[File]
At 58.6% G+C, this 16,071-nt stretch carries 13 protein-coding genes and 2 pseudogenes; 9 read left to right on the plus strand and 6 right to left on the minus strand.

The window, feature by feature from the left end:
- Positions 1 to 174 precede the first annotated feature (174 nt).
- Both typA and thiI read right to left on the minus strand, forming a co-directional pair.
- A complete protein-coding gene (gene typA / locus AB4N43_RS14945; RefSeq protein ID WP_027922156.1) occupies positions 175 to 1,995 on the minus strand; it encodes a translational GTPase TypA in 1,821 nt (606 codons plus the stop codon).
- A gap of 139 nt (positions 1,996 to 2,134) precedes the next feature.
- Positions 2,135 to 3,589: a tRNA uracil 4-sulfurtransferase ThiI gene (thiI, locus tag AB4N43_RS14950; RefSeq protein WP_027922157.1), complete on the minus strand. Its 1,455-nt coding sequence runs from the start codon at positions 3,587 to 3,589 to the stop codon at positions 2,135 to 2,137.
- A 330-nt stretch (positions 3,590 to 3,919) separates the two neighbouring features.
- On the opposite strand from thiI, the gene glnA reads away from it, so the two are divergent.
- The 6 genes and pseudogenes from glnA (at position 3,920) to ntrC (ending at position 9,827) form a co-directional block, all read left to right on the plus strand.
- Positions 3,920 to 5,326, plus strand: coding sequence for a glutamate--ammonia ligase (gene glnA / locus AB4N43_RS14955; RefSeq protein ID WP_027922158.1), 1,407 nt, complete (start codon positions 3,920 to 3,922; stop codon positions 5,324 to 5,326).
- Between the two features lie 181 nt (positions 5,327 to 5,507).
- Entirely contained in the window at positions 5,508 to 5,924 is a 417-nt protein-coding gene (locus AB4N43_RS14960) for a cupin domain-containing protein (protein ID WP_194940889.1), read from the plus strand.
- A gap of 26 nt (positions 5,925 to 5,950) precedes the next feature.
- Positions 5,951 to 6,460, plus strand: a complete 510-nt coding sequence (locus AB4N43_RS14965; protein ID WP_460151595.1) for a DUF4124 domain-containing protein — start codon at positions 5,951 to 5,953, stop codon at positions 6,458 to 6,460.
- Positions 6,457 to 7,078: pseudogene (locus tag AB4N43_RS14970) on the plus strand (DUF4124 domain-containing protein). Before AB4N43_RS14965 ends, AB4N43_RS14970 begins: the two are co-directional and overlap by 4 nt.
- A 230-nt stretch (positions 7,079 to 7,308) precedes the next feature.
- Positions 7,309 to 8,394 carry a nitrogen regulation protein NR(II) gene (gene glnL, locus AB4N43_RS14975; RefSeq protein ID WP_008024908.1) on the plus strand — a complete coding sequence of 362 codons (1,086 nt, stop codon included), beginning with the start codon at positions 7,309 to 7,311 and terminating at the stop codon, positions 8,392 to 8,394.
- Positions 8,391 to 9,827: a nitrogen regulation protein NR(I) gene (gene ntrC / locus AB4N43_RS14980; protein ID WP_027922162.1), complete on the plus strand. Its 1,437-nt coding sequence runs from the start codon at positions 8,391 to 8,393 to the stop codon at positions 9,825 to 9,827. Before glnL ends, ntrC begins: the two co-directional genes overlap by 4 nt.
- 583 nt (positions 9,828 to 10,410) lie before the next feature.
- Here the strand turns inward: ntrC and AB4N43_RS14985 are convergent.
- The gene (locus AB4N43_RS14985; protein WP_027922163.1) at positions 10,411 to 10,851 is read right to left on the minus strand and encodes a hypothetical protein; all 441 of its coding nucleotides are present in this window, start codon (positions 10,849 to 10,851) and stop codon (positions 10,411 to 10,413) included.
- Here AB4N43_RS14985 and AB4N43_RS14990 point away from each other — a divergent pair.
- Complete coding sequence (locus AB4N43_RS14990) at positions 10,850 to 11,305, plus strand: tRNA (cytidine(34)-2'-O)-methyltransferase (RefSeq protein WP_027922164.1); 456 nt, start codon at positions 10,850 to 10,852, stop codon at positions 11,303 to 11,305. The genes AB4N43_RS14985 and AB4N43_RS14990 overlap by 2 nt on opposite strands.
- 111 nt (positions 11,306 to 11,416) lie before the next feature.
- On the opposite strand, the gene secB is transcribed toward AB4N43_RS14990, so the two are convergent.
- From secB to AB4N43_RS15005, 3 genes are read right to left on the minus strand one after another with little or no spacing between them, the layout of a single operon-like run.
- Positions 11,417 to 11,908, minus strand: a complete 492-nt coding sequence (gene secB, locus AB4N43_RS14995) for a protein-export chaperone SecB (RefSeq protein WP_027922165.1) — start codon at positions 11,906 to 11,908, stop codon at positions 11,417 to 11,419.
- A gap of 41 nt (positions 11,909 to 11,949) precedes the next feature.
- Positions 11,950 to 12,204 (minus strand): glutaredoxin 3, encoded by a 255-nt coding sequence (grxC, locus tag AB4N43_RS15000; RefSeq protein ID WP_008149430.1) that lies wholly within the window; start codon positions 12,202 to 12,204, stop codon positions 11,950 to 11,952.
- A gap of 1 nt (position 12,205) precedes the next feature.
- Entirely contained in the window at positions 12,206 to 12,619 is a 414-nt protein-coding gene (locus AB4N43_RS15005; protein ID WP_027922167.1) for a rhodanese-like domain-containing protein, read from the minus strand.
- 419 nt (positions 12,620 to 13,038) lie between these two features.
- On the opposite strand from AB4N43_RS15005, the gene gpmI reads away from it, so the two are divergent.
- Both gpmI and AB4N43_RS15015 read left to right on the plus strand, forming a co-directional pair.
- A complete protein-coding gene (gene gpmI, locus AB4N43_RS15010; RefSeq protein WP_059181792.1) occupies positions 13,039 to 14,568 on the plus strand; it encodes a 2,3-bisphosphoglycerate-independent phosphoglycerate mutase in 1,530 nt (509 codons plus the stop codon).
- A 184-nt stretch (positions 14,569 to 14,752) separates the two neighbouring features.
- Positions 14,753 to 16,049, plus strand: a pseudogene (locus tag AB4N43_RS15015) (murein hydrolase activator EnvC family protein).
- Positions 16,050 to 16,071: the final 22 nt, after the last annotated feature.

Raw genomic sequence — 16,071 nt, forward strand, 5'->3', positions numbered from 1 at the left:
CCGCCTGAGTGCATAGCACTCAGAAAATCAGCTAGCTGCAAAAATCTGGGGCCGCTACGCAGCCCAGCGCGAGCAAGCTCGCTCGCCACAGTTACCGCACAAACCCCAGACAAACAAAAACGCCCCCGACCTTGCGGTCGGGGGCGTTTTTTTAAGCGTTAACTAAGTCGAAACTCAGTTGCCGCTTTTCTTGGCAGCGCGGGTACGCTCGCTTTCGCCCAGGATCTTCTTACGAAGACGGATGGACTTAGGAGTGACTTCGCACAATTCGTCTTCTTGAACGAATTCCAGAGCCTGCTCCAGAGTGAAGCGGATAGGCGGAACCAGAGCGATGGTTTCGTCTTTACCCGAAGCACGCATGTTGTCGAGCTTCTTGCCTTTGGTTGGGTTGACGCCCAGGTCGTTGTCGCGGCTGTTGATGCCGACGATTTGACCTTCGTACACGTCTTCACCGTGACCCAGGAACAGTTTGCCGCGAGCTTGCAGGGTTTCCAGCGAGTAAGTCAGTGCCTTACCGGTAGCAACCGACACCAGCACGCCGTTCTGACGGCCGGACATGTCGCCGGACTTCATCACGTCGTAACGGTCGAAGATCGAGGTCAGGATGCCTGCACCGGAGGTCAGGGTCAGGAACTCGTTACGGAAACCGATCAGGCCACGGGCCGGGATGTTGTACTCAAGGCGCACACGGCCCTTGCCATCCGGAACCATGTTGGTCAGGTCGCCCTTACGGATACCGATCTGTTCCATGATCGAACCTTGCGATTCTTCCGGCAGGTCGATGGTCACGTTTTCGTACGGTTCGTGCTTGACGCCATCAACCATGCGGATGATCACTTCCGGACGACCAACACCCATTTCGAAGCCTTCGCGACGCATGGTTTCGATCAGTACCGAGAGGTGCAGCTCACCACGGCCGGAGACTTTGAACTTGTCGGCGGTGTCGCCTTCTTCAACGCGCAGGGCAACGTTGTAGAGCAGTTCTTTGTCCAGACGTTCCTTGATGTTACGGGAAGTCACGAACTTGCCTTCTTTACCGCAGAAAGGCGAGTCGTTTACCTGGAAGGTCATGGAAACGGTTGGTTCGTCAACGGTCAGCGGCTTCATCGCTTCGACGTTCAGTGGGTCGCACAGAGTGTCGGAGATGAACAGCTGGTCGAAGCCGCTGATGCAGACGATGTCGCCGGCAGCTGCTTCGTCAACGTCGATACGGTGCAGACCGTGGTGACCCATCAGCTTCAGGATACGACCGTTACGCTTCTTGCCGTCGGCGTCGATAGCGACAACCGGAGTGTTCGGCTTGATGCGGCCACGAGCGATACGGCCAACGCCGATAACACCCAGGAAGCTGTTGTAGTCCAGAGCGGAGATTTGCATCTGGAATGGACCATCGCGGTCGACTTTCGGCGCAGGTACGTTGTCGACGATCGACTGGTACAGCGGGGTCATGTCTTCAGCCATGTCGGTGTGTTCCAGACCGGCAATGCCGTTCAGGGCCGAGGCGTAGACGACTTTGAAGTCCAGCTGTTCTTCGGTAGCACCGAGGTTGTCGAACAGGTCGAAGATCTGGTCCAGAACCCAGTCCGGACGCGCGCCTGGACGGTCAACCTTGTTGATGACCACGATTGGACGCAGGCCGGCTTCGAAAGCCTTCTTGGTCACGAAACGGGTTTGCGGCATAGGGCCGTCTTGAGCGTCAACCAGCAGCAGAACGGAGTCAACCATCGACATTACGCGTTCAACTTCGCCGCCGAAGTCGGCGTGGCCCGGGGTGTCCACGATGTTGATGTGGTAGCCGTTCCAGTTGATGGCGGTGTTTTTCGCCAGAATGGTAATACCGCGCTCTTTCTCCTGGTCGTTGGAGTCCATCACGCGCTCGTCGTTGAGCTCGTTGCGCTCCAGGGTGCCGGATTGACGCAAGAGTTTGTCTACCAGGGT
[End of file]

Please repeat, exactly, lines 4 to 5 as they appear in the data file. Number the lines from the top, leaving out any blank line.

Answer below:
- Both typA and thiI read right to left on the minus strand, forming a co-directional pair.
- A complete protein-coding gene (gene typA / locus AB4N43_RS14945; RefSeq protein ID WP_027922156.1) occupies positions 175 to 1,995 on the minus strand; it encodes a translational GTPase TypA in 1,821 nt (606 codons plus the stop codon).